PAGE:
In addition to championing a woman's reproductive rights, abortion rights advocates also argue that prohibiting abortions leads to unsafe abortions, as evidenced by the past. When abortions are legal, people can get them without evading the law. Where abortions are legal and accessible, people tend to obtain safe abortions at clinics and thru doctors.
Roe v. Wade
In 1973, the U.S. Supreme Court decided the landmark abortion case of Roe v. Wade. In Roe, the Supreme Court ruled that abortion is legal and provided guidelines for the states, dividing pregnancy into three 12-week trimesters:
- During a pregnant woman's first trimester, a state cannot regulate abortion beyond requiring that the procedure be performed by a licensed doctor in medically safe conditions.
- During the second trimester, a state may regulate abortion if the regulations are reasonably related to the health of the pregnant woman.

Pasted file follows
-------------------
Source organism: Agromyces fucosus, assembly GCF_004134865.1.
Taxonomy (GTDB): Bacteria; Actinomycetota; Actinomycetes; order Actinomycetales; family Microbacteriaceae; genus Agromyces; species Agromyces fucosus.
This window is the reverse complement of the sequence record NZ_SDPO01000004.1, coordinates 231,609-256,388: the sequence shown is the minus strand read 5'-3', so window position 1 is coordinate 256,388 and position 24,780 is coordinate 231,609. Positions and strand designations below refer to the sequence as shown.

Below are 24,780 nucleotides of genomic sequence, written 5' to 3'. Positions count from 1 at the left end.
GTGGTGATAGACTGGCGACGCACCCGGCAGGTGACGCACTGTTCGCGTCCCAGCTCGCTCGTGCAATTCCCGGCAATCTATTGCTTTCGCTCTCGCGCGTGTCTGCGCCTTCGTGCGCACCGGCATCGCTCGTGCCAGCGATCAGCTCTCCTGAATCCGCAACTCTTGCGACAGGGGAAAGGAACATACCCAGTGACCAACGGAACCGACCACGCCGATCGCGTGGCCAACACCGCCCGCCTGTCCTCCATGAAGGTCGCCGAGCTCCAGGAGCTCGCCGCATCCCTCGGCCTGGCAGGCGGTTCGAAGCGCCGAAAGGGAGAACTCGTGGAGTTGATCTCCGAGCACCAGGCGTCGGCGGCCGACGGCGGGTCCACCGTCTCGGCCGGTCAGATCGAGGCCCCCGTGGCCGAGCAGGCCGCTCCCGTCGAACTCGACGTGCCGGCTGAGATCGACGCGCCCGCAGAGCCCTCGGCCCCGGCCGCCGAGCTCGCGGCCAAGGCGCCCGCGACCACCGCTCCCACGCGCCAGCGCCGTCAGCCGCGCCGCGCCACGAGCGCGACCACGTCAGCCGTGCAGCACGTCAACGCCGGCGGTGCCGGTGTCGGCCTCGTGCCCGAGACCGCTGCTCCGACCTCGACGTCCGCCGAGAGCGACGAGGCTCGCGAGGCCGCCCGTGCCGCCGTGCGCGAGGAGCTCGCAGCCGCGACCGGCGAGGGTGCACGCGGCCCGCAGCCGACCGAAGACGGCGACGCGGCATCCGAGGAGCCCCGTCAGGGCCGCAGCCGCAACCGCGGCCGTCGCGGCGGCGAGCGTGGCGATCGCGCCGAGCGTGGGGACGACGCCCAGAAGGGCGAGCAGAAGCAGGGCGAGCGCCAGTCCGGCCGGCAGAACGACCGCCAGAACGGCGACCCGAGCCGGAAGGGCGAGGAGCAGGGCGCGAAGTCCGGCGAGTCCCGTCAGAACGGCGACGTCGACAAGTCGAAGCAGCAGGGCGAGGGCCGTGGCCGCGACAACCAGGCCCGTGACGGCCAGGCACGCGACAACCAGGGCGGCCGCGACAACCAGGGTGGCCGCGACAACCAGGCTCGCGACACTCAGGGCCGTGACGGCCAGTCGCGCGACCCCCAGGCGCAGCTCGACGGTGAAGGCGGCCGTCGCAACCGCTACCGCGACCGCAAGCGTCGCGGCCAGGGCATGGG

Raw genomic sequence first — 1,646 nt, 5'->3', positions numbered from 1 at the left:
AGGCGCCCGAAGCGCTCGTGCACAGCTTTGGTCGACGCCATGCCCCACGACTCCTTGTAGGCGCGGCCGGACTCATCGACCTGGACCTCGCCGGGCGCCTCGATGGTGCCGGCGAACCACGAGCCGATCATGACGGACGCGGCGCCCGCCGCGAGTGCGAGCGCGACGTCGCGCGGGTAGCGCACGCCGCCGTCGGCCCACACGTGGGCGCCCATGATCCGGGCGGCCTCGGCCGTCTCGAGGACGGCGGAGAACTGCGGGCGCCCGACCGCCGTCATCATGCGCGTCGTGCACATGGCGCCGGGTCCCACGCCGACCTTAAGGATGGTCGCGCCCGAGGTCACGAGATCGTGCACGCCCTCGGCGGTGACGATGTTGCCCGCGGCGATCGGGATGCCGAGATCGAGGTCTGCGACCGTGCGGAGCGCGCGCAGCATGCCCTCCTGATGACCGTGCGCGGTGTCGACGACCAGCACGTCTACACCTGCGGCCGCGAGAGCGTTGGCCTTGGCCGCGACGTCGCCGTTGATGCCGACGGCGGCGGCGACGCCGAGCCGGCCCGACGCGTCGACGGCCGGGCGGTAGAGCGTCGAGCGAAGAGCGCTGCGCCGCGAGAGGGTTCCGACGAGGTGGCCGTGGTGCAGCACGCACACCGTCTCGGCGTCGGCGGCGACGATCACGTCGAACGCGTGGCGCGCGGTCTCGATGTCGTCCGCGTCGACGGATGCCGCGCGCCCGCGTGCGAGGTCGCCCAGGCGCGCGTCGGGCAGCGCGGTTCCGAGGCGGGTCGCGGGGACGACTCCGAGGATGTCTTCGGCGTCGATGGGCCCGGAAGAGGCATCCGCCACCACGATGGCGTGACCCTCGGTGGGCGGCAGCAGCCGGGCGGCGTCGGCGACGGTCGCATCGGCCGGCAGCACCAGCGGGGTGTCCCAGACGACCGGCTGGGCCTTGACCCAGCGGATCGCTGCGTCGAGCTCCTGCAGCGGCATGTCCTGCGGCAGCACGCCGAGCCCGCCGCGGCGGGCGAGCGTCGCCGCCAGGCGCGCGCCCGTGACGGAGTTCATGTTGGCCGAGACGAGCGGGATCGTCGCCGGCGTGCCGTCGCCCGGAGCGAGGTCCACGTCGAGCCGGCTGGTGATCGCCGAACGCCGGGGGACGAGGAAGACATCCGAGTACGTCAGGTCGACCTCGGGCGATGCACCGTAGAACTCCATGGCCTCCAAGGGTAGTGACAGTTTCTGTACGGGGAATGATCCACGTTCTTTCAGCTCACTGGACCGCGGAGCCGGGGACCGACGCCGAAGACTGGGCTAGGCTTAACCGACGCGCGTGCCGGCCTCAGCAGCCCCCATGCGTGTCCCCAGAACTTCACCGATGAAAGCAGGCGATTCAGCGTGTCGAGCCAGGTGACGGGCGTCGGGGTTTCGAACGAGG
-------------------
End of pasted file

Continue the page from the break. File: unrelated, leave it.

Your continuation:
- During the third trimester, the state's interest in protecting the potential human life outweighs the woman's right to privacy. The state may prohibit abortions unless an abortion is necessary to save the woman's life or health.
After Roe v. Wade
Abortion continued to be a hot-button issue after Roe v. Wade, and made other appearances in the U.S. Supreme Court. It also led to both state and federal legislation on the topic.
The Hyde Amendment
In 1977, the Hyde Amendment was passed by Congress. It was introduced by Henry J. Hyde, a Republican Congressman from Illinois. Four years after Roe, the first iteration of this Amendment barred the use of federal funds for abortion. This law remains in effect today. The law prevents people from using Medicaid to obtain abortions. It is one of the more restrictive abortion laws insofar as it makes it far more difficult for low-income persons to obtain an abortion.